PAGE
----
# Evaluate the double integral $\int_0^1\int_0^x x \sqrt{x^2+3y^2} \,dy\,dx$ changing it to polar coordinates

I'm asked to evaluate the integral using polar coordinates

$$\int_0^1\int_0^x x \sqrt{x^2+3y^2} \,dy\,dx$$

The approach I took was to change variables, letting $u = x$ and $v=\sqrt{3}y$, this way the integral becomes $$\frac{1}{\sqrt{3}}\int_0^1\int_0^{\sqrt{3}u} u \sqrt{u^2+v^2}\, dv\,du$$

and it gets pretty obvious to change variables again, this time to polar coordinates using $u = r \cos(\theta)$ and $v = r \sin(\theta)$

$$\frac{1}{\sqrt{3}}\int_?^?\int_?^? r^3\cos(\theta)\, d\theta \,dr$$

But the deal is I can't seem to get the limits of integration right. I've tried some approaches but I got to nowhere, basically, so it's not even worth writing them out here. Thanks for the help in advance.

• Why not directly compute each integral $$\int_y^1 x \sqrt{x^2+3y^2} dx$$ since $$f(x)=x \sqrt{x^2+3y^2}$$ is an easy derivative? – Did May 19 '17 at 21:00
• I think the Jacobian of your transformation is $\;\frac1{\sqrt3}\;$ ... – DonAntonio May 19 '17 at 21:02
• In either order you choose to integrate you get at least one ugly integral to solve: something involving a hyperbolic sine and stuff... – DonAntonio May 19 '17 at 21:04
• Neither the limits of integration after the initial transformation nor the Jacbian is correct. – Mark Viola May 19 '17 at 21:07
• Thanks for the tips. I noticed my mistake on the Jacobian and the limits after the first transformation. Even though I've come to know of other (easier) ways of evaluating it, I'm curious as how it would be done if I followed the path I took originally. I'll edit the question. – bnoite May 19 '17 at 21:47

Since the region of integration in u-v coordinates is still a triangle, it can be converted to polar coordinates. We can look at the bounds for r and $\theta$ separately.

In general with polar coordinates, it's easier when the inner integral is evaluated with respect to r ($\theta$ held constant), so we'll do that here.

What are the bounds for $\theta$? Looking at the following diagram, we can see that $\theta$ goes from 0 to approximately $\frac{\pi}{4}$. To find $\theta$ exactly, we can use basic trigonometry. The triangle has legs of length $\sqrt{3}$ and 1. Therefore, $\tan(\theta) = \frac{\sqrt{3}}{1}$, from which we can take the inverse to find $\theta=\tan^{-1}(\sqrt 3)$. So, with the bounds of the outer integral, we're effectively doing a circular "scan" from $\theta = 0$ to $\theta = \tan^{-1}(\sqrt 3)$.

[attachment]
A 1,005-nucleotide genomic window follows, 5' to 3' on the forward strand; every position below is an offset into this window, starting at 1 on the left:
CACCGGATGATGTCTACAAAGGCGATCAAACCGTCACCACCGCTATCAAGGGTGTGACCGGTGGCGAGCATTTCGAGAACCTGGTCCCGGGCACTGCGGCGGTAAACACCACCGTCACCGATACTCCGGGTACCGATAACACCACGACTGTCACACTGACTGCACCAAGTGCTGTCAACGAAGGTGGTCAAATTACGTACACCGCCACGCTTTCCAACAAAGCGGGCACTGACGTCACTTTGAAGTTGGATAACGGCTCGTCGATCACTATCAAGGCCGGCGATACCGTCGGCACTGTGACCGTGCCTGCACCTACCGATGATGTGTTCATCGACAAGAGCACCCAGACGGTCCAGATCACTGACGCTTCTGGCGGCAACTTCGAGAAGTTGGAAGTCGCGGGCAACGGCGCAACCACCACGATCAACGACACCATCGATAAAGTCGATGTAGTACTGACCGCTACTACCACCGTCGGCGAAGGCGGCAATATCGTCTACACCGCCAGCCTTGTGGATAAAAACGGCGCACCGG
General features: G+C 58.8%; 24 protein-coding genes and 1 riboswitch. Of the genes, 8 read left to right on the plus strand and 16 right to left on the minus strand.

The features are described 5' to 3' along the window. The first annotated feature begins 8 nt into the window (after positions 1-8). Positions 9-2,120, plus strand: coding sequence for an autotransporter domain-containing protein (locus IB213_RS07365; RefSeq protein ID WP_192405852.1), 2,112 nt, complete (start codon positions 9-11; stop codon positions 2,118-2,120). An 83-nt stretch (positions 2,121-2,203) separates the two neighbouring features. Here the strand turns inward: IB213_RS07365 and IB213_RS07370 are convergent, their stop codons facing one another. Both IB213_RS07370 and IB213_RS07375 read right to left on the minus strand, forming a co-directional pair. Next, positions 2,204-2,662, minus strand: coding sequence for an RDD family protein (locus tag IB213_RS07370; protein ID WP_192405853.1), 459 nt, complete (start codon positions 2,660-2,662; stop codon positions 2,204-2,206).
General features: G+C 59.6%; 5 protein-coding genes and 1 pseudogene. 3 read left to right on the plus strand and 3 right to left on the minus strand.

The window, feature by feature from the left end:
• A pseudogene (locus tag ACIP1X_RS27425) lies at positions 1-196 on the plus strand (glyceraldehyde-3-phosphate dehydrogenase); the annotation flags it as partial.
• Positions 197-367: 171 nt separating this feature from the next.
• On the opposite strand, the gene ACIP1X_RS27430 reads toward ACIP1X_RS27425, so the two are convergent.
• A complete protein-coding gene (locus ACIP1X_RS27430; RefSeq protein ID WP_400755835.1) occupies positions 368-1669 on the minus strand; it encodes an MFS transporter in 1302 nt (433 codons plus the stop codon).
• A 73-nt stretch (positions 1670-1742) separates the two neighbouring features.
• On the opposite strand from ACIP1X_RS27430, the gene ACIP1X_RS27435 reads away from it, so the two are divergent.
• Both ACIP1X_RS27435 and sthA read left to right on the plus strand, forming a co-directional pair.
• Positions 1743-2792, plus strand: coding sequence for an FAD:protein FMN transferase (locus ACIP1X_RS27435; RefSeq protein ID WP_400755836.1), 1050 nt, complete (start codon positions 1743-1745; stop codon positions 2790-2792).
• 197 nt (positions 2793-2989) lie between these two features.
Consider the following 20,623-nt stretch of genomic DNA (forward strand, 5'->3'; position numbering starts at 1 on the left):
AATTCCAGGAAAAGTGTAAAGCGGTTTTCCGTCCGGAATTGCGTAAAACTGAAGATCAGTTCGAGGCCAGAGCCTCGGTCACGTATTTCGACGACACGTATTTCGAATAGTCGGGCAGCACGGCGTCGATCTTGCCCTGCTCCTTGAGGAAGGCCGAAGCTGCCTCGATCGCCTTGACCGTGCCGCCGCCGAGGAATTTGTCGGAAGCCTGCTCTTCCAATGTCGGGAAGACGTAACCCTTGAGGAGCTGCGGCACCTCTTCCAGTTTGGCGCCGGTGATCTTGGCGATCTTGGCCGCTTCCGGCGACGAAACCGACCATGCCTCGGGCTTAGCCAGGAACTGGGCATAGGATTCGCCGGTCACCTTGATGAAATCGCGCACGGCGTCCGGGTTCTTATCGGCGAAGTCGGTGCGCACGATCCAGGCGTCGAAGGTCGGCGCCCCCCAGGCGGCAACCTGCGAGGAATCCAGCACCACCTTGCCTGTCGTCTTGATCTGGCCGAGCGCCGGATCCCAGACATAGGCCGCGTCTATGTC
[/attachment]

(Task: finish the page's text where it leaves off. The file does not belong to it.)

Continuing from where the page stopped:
To find the bounds of the inner integral for r, imagine fixing a particular value of $\theta$ between 0 and $\tan^{-1}(\sqrt 3)$. Now, we need to figure out the line that r will traverse, i.e., where does r start and where does it stop, for a particular fixed value of $\theta$.

Such a line will look like the orange dotted lines in the following diagram (each orange line corresponds to a separate fixed $\theta$). So then, r starts at r = 0, and ends at the line u = 1. The standard formulas for polar coordinates are $x = r\,\cos(\theta)$ and $y=r\,\sin(\theta)$, except that we are using u and v instead of x and y. Therefore, u = 1 implies that $r\,\cos(\theta) = 1$, which implies that $r = \frac{1}{\cos(\theta)} = \sec(\theta)$.

The final integral should look like this: $$\frac{1}{\sqrt 3}\int_{0}^{\tan^{-1}(\sqrt 3)}\int_0^{\sec(\theta)}r^3\,\cos(\theta)\,dr\,d\theta$$

hint

Put $$y=\frac {xt}{\sqrt {3} }$$

the integral becomes

$$\frac {1}{\sqrt {3}}\int_0^1 x^3(\int_0^\sqrt{3}\sqrt {1+t^2}dt)dx$$

with $t=\sinh(u)$, you can finish.

• Still the hyperbolic sine is there...but that seems to be as simple as it gets. Changing the integration order also yields a similar integral and, perhaps, is a little easier. – DonAntonio May 19 '17 at 21:20
• Thank you for the hint. It really made things a lot easier. I'm still trying to wrap my mind around the way I was doing originally, though. I'll change the original question to be more clear. – bnoite May 19 '17 at 21:36